Anyway, just added the above as encouragement to stay smoke-free. I think you are all incredibly strong to do this. Congrats !!
  • Misippi EggerMisippi Egger Posts: 5,095
    STEVE,

    Praying and pulling for you and your wife. Quitting smoking is one of the hardest, yet most rewarding things you will probably ever do in your life.

    Hang in there. Bravo for your courage!
  • Little StevenLittle Steven Posts: 28,780
    Gunnar,

    Thanks my friend! I have quit for extended periods of time, several times in the past. I think I need this to have the feeling that once it's done..it is done.

    Steve

    Steve 

    Caledon, ON

     

  • Little StevenLittle Steven Posts: 28,780
    Clark,

    Done it a few times in the past. Really want to have this one be the last.

    Steve

    Steve 

    Caledon, ON

     

  • RipnemRipnem Posts: 5,511
    That Egg work is healthy smoking :)
  • AZRPAZRP Posts: 10,116
    Nicotine is a drug that messes with your brain. Think back to the first time you ever puffed on a cigarette and how you gagged and coughed. The nicotine convinced your brain that this actually tastes good or why else would you ever have taken another puff? The addiction is very powerful. Write down a list of the reasons to stop smoking and then a list of the reasons to keep smoking. Looking at these lists logically should convince you what this drug does to your brain. Its always reasons like it relieves my stress, it calms me down, its something to do with my hands, it helps me keep weight off, or some other ridiculous reason. Just as ridiculous as thinking you have to smoke this brand or that brand but never xyz brand. Got news for ya, get caught out somewhere and run out of smokes and given enough time you would not only smoke an xyz, you would even pull a half smoked one out of an ashtray and smoke it. I earned my place on this soapbox after 30 years of 3 packs a day. I couldn't go from point A to point B without worrying if I had enough smokes. I walked away from them 15 years ago and never looked back. It was the single best gift I've given to myself. No matter what method, good luck, and just do it. -RP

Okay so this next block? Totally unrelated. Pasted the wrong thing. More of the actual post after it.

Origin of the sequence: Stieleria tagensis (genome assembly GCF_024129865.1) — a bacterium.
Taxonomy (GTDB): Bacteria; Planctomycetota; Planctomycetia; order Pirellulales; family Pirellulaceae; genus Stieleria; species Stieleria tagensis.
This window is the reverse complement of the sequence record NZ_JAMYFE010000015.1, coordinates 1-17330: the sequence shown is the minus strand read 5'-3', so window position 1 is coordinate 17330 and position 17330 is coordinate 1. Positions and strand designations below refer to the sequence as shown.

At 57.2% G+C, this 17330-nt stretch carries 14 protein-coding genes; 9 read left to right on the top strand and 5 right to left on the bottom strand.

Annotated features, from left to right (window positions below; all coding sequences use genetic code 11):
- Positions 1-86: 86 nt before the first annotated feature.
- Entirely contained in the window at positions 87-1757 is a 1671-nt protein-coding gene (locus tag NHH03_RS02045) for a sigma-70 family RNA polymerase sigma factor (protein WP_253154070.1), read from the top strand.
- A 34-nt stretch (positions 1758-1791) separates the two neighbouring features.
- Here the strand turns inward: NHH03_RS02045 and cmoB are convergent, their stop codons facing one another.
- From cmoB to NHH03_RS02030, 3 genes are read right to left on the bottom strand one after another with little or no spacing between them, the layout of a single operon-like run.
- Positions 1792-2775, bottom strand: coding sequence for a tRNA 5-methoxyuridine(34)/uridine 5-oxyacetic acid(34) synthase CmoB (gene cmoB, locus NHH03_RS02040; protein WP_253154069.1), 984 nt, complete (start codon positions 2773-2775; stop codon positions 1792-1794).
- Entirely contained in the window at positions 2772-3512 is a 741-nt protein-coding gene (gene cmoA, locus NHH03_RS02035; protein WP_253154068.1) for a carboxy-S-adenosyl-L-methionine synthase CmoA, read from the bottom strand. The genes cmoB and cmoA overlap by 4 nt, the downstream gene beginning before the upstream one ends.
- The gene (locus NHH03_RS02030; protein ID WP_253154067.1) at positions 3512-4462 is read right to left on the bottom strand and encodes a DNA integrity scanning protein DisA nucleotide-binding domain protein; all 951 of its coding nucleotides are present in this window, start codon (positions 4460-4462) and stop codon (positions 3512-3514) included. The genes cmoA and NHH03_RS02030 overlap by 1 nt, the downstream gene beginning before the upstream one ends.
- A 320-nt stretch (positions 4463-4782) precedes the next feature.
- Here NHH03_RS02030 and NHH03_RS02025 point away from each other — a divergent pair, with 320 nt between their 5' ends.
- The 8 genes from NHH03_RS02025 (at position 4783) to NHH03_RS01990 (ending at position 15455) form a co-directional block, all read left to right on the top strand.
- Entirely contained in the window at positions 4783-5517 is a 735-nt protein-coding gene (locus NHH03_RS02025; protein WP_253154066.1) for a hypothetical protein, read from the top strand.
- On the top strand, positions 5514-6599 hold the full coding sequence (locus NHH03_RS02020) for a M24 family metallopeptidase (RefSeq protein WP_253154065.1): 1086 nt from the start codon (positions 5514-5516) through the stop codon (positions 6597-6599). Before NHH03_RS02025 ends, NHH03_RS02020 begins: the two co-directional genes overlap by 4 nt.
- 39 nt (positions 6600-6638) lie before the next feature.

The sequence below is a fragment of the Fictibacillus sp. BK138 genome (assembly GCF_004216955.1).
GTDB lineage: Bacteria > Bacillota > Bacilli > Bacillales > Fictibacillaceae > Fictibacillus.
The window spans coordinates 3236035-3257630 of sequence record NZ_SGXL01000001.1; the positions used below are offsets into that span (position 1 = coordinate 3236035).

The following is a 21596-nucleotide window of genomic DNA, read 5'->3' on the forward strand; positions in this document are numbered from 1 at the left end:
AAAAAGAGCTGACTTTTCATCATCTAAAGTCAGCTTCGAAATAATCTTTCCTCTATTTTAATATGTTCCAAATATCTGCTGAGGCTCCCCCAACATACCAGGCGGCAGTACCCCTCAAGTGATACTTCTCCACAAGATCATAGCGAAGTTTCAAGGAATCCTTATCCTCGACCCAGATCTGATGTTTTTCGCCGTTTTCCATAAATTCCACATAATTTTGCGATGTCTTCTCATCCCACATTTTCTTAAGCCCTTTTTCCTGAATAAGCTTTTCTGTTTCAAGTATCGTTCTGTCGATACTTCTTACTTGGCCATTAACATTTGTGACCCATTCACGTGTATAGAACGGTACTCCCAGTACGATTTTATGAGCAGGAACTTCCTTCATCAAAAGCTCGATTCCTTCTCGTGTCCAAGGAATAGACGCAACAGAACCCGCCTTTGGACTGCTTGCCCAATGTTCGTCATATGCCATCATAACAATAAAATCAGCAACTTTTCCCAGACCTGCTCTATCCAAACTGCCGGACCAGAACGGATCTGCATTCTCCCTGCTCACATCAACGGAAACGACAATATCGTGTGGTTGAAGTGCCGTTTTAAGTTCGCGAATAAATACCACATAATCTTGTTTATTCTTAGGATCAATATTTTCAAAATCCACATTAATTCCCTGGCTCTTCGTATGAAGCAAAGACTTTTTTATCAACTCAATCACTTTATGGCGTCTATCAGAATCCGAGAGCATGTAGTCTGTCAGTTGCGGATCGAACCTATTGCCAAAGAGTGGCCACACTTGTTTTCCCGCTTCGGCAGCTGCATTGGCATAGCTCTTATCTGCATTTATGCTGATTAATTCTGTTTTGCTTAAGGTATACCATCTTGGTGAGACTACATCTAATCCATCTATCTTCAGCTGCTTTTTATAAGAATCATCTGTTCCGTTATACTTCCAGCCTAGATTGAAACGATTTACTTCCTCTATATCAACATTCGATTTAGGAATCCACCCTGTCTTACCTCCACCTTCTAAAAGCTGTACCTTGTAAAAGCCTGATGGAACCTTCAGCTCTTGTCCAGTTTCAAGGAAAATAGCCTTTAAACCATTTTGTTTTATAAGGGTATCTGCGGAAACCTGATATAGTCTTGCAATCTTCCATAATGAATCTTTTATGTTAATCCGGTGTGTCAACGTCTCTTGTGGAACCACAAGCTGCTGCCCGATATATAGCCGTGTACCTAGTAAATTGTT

• Unfortunately I'm still a smoker. For all the 'pros' you mentioned which aren't logical as you point out.

    Nicotine is a weird drug as far how it affects people as well. You don't see casual heroin, meth or crack users. I have several friends that are either casual smokers or 'social' smokers that can put down a pack a day if I have a BBQ at my house and go without the next day. My wife's best friend has been off the cancer sticks now for more than 4 months and had quit several times before. Always for periods of more than a month, cold turkey when she quit with almost no cravings.

    Tobacco is more or less addictive depending on your genetic/mental makeup.

    Funny note on your (accurate) comment on smoking off brands or out of an ashtray if you're desperate. I used to smoke Menthols during the Summer months when I was younger because of the 'refreshing and cool' quality of it. I was amazed how many folks would approach me to bum a smoke that were obviously desperate and jonesing would turn a menthol down.
  • AZRPAZRP Posts: 10,116
    The key here is "given enough time". I always turned down menthals, but if it was the only port in the storm I'd have gladly taken it. -RP
  • RipnemRipnem Posts: 5,511
    Well put. The old ashtray trick. I can't say I never did that. Wow, was that baaaaaad juju.
  • RaeboRaebo Posts: 47
    Good on you.
    I smoked for 35 years.
    I was convinced there was no life without smoking.
    I smoked a lot.
    I like you said thats it, Im done.
    I planned it for two weeks.
    I used the three stage patch system.
    It worked very well for me.
    Ten years and feeling so much better.
    Remember after about 7 to 10 days the nicotine is out of your system, after that its all in your head.
    Try anything.
    It's so worth it.
  • Once a smoker, always a smoker. I have "given up the habit" three times -- each time cold turkey. My current stint is approaching four years :woohoo:. Whichever way you go, you have to be totally committed to being smoke free and your commitment has to be there every day. Even today, I still experience "nic" fits from time to time. Luckily, smoking bans and society's negative attitude to smoking makes it a lot easier now to fend these fits off.

    Tom

    Tom

    Charles is a mischevious feline who always has something cooking

    Twin lbge's .. grew up in the sun parlor of Canada but now egging in the nation's capital